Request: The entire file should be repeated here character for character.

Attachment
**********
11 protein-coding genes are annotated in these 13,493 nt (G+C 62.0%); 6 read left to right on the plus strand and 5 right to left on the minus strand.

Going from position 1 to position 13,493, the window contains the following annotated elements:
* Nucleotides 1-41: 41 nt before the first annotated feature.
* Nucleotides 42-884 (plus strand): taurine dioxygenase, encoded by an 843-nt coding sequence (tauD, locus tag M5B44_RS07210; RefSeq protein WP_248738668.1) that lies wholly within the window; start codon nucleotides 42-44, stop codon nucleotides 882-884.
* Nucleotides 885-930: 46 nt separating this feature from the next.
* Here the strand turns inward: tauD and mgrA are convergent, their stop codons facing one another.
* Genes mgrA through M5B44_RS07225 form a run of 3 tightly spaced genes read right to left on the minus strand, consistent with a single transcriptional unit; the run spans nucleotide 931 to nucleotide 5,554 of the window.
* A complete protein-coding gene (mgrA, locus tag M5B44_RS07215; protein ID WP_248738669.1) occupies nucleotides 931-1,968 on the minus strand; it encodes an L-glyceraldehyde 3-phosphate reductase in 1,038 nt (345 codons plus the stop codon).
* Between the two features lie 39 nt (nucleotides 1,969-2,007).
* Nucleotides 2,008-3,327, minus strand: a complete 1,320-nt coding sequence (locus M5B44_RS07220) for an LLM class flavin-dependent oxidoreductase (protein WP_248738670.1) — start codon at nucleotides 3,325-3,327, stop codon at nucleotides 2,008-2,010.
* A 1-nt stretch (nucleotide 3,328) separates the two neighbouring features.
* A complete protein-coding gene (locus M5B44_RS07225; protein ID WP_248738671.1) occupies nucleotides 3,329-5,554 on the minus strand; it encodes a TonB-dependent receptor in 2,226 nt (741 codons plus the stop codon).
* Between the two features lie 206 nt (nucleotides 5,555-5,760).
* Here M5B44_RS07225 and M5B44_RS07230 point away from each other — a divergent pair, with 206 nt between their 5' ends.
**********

11 protein-coding genes are annotated in these 13,493 nt (G+C 62.0%); 6 read left to right on the plus strand and 5 right to left on the minus strand.

Going from position 1 to position 13,493, the window contains the following annotated elements:
* Nucleotides 1-41: 41 nt before the first annotated feature.
* Nucleotides 42-884 (plus strand): taurine dioxygenase, encoded by an 843-nt coding sequence (tauD, locus tag M5B44_RS07210; RefSeq protein WP_248738668.1) that lies wholly within the window; start codon nucleotides 42-44, stop codon nucleotides 882-884.
* Nucleotides 885-930: 46 nt separating this feature from the next.
* Here the strand turns inward: tauD and mgrA are convergent, their stop codons facing one another.
* Genes mgrA through M5B44_RS07225 form a run of 3 tightly spaced genes read right to left on the minus strand, consistent with a single transcriptional unit; the run spans nucleotide 931 to nucleotide 5,554 of the window.
* A complete protein-coding gene (mgrA, locus tag M5B44_RS07215; protein ID WP_248738669.1) occupies nucleotides 931-1,968 on the minus strand; it encodes an L-glyceraldehyde 3-phosphate reductase in 1,038 nt (345 codons plus the stop codon).
* Between the two features lie 39 nt (nucleotides 1,969-2,007).
* Nucleotides 2,008-3,327, minus strand: a complete 1,320-nt coding sequence (locus M5B44_RS07220) for an LLM class flavin-dependent oxidoreductase (protein WP_248738670.1) — start codon at nucleotides 3,325-3,327, stop codon at nucleotides 2,008-2,010.
* A 1-nt stretch (nucleotide 3,328) separates the two neighbouring features.
* A complete protein-coding gene (locus M5B44_RS07225; protein ID WP_248738671.1) occupies nucleotides 3,329-5,554 on the minus strand; it encodes a TonB-dependent receptor in 2,226 nt (741 codons plus the stop codon).
* Between the two features lie 206 nt (nucleotides 5,555-5,760).
* Here M5B44_RS07225 and M5B44_RS07230 point away from each other — a divergent pair, with 206 nt between their 5' ends.